The Soldier's Dream - Poem by Thomas Campbell 1863

lelliott19

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Reading @NH Civil War Gal 's recent thread "What Would a Wounded Soldier Dream About" reminded me of this poem, "The Soldier's Dream," written by Thomas Campbell and published in The Southern Flag Song Book in 1863. This one is kind of the opposite of the dream described in @NH Civil War Gal 's thread experienced by Charles Johnson after his wounding. Instead of dreaming about demons, rattle snakes, hell and brimstone like Johnson did, Campbell describes a vivid dream of home and family. It seems though that the opinions expressed by @bayonet @Lubliner @lurid and @Woods-walker in the other thread still apply here.

THE SOLDIER'S DREAM
by Thomas Campbell

Our bugles sang truce, for the night-cloud had lower'd
And the sentinel-stars set their watch in the sky;
And thousands had sunk on the ground overpower'd
The weary to sleep and the wounded to die.

When reposing that night on my pallet of straw
By the wolf-scaring fagot that guarded the slain,
At the dead of the night a sweet vision I saw,
And thrice ere the morning I dreamt it again.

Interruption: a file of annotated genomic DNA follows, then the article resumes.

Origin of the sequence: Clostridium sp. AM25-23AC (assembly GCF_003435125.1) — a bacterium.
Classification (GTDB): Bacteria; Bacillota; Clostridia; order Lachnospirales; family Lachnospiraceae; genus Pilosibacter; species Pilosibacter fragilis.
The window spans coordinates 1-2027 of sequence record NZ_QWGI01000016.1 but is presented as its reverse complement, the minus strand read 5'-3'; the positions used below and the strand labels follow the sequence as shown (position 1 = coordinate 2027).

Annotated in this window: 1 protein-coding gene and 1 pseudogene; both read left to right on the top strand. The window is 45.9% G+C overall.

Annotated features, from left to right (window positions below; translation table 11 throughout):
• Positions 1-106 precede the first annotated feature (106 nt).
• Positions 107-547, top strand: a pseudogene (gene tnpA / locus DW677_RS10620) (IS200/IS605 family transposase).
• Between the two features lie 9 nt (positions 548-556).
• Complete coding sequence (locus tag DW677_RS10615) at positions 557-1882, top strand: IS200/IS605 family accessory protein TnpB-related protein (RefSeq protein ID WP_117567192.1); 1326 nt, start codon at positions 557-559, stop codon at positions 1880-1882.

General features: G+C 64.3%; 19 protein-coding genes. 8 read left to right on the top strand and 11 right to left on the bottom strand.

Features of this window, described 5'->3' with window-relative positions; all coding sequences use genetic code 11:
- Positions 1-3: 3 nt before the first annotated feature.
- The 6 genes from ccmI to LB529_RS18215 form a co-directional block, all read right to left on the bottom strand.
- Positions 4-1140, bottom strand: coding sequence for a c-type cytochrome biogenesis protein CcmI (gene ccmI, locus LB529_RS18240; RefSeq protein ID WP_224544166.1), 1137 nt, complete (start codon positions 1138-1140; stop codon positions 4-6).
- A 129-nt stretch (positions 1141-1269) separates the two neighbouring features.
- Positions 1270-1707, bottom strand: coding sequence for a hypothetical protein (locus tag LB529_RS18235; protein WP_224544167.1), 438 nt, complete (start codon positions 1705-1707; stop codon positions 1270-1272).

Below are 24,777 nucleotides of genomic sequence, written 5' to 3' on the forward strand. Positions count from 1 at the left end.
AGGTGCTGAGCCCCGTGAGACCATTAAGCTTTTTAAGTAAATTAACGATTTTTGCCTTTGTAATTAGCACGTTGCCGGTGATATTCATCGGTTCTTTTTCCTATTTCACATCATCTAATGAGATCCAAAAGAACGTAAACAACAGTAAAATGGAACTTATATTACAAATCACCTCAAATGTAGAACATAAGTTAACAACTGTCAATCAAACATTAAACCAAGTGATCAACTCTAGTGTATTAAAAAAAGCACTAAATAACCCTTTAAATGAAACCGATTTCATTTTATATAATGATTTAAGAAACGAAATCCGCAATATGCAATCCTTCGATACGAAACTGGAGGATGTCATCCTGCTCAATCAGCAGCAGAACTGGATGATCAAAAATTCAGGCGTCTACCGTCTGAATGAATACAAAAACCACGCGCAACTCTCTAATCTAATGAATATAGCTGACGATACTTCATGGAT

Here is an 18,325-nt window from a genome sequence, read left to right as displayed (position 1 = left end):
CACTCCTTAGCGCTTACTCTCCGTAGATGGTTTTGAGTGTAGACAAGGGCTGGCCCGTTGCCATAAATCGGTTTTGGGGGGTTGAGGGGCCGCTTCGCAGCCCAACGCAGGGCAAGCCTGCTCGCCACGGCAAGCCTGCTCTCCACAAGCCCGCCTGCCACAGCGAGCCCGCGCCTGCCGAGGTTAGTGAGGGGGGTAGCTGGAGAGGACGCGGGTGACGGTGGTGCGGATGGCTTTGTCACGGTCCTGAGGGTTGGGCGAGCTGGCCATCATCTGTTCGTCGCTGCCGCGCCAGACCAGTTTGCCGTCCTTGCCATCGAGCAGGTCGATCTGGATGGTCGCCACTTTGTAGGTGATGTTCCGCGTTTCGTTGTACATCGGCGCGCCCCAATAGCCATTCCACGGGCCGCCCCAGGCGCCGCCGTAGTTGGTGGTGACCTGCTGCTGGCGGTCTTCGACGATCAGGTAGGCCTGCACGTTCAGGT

Me thought from the battle-field's dreadful array
Far, far I had roam'd on a desolate track;
It was autumn, and sunshine arose on the way
To the home of my fathers that welcomed me back.

I flew to the pleasant fields traversed so oft
In life's morning march when my bosom was young
I heard my own mountain goats bleating aloft,
And I knew the sweet song that the corn-reapers sung.

Then pledged we the wine-cup, and fondly I swore
From my home and weeping friends never to part;
My little ones kissed me a thousand times o'er,
And my wife sobb'd aloud in her fulness [sic] of heart.

"Stay, stay with us! Rest! Thou art weary and worn,"
And fain was their war-broken soldier to stay;
But Sorrow return'd with the dawning of morn,
And the voice in my dreaming ear melted away!

Sources
Image: Harper's Weekly, November 7, 1863, page 709.
Poem: The Southern Flag and Song Book, H.C. Clarke, bookseller and publisher, Vicksburg, MS and Augusta, GA, 1863, pp. 24-25.
 

lelliott19

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The Southern author had the delicacy of feeling